It was only a little over a month ago (November 26th, to be precise) that I e-mailed Professor Denis Dutton, to ask, in the aftermath of the establishment of this latest iteration of my blog, that he might update the permalink to my blog that has existed on Arts & Letters Daily–the website he spawned and edited–ever since I was on Blogspot. On the very same day that I sent my e-mail, he responded with a hearty “okay!”, and did so. I was deeply grateful, not just because I thought that a permalink would bring a legion of visitors to my blog, but also because having a permalink on Arts & Letters Daily helped assure me that when it came to blogging, I was doing something right. Professor Dutton’s role in establishing Arts & Letters Daily is, by now, well-chronicled, and ever since I found it in 2002, I have been checking it every day for intelligent commentary. I have never come away disappointed. To be associated and permalinked by such a smart, high-caliber site is a great honor, one that I have always sought to be properly thankful for.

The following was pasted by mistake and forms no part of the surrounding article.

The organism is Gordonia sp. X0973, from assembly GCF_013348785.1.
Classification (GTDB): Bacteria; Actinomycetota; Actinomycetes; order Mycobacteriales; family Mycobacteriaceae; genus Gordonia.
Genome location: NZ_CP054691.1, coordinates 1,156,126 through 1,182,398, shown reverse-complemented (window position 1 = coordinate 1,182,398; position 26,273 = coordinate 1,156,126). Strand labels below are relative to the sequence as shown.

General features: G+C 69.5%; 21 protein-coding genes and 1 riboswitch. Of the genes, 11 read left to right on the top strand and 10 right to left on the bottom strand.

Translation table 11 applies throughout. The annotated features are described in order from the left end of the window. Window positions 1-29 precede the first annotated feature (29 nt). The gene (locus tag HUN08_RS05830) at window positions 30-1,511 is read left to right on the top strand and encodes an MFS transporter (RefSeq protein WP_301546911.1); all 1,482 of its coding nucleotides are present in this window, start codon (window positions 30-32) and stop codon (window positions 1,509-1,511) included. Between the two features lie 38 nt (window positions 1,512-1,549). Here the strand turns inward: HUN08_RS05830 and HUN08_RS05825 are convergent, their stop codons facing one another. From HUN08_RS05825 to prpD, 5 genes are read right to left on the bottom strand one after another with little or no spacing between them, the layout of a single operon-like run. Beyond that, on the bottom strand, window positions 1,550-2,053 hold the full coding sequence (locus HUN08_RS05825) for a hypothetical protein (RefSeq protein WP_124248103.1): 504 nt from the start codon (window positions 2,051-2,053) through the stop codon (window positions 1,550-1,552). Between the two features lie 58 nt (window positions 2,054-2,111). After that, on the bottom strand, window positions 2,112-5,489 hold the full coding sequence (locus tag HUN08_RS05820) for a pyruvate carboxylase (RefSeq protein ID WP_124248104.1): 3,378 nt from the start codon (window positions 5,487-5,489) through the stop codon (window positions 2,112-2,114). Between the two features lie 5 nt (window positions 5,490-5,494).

The respect and admiration I have, and have had for both Arts & Letters Daily, and Professor Dutton make it a profound shock for me to read that Professor Dutton has passed away. He lived for many years, and could have had many years more. I had no idea that he was sick when I e-mailed him; that he responded so quickly was an act of astonishing graciousness, when he doubtless had more important things to think about than the vanity of a single blogger, and his new site.
I do not know what Arts & Letters Daily will be like in the aftermath of Professor Dutton’s death. I am sure, however, that those who continue to work on the site feel a particular sense of devotion towards keeping up the site’s high intellectual standards, if only to do right by Professor Dutton’s memory. I hope and expect that they will succeed in doing so, and I hope and expect that Professor Dutton would be proud of the effort, as all of us who are fans of Arts & Letters Daily have been, and are in awe of the work Professor Dutton did to make the site an island of sanity in a less-than-sane world.
Requiescat in pace.